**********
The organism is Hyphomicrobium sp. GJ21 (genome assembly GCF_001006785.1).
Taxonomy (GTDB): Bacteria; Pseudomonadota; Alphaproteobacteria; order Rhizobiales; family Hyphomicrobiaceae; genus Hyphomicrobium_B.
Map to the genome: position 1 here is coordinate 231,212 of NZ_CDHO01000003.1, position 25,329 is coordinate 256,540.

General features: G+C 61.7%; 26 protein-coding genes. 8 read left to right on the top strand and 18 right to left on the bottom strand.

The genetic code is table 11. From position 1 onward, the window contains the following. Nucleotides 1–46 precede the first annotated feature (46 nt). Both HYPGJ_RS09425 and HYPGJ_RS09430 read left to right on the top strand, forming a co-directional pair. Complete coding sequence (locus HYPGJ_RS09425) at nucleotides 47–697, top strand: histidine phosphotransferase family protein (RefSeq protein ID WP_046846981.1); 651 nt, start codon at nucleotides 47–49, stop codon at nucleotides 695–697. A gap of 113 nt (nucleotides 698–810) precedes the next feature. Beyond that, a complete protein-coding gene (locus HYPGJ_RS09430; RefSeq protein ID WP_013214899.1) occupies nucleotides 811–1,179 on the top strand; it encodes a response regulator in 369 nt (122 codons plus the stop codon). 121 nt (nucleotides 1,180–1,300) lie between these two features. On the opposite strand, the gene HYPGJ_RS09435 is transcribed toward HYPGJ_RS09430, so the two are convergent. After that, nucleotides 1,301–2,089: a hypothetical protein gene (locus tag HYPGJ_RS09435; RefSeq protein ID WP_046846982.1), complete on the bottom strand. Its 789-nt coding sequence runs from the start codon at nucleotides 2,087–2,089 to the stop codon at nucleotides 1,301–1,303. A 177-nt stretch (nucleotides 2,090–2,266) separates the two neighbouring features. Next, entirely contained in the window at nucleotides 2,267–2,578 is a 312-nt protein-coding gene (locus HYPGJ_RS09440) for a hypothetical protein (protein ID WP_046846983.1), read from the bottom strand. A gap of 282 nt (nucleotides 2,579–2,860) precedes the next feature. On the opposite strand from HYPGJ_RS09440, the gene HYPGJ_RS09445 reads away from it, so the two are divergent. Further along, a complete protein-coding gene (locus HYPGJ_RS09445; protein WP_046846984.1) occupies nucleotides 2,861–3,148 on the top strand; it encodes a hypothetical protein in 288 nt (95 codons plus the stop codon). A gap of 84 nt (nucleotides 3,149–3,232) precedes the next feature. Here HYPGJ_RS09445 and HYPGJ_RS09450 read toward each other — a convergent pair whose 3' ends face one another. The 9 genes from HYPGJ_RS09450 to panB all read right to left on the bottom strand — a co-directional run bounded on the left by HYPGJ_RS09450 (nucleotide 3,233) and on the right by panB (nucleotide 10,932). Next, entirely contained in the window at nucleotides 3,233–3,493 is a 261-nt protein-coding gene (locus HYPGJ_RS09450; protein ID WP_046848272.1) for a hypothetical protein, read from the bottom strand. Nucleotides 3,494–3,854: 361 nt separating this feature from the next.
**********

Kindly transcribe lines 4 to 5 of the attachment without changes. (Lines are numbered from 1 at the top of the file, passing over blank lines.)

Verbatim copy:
General features: G+C 61.7%; 26 protein-coding genes. 8 read left to right on the top strand and 18 right to left on the bottom strand.

The genetic code is table 11. From position 1 onward, the window contains the following. Nucleotides 1–46 precede the first annotated feature (46 nt). Both HYPGJ_RS09425 and HYPGJ_RS09430 read left to right on the top strand, forming a co-directional pair. Complete coding sequence (locus HYPGJ_RS09425) at nucleotides 47–697, top strand: histidine phosphotransferase family protein (RefSeq protein ID WP_046846981.1); 651 nt, start codon at nucleotides 47–49, stop codon at nucleotides 695–697. A gap of 113 nt (nucleotides 698–810) precedes the next feature. Beyond that, a complete protein-coding gene (locus HYPGJ_RS09430; RefSeq protein ID WP_013214899.1) occupies nucleotides 811–1,179 on the top strand; it encodes a response regulator in 369 nt (122 codons plus the stop codon). 121 nt (nucleotides 1,180–1,300) lie between these two features. On the opposite strand, the gene HYPGJ_RS09435 is transcribed toward HYPGJ_RS09430, so the two are convergent. After that, nucleotides 1,301–2,089: a hypothetical protein gene (locus tag HYPGJ_RS09435; RefSeq protein ID WP_046846982.1), complete on the bottom strand. Its 789-nt coding sequence runs from the start codon at nucleotides 2,087–2,089 to the stop codon at nucleotides 1,301–1,303. A 177-nt stretch (nucleotides 2,090–2,266) separates the two neighbouring features. Next, entirely contained in the window at nucleotides 2,267–2,578 is a 312-nt protein-coding gene (locus HYPGJ_RS09440) for a hypothetical protein (protein ID WP_046846983.1), read from the bottom strand. A gap of 282 nt (nucleotides 2,579–2,860) precedes the next feature. On the opposite strand from HYPGJ_RS09440, the gene HYPGJ_RS09445 reads away from it, so the two are divergent. Further along, a complete protein-coding gene (locus HYPGJ_RS09445; protein WP_046846984.1) occupies nucleotides 2,861–3,148 on the top strand; it encodes a hypothetical protein in 288 nt (95 codons plus the stop codon). A gap of 84 nt (nucleotides 3,149–3,232) precedes the next feature. Here HYPGJ_RS09445 and HYPGJ_RS09450 read toward each other — a convergent pair whose 3' ends face one another. The 9 genes from HYPGJ_RS09450 to panB all read right to left on the bottom strand — a co-directional run bounded on the left by HYPGJ_RS09450 (nucleotide 3,233) and on the right by panB (nucleotide 10,932). Next, entirely contained in the window at nucleotides 3,233–3,493 is a 261-nt protein-coding gene (locus HYPGJ_RS09450; protein ID WP_046848272.1) for a hypothetical protein, read from the bottom strand. Nucleotides 3,494–3,854: 361 nt separating this feature from the next.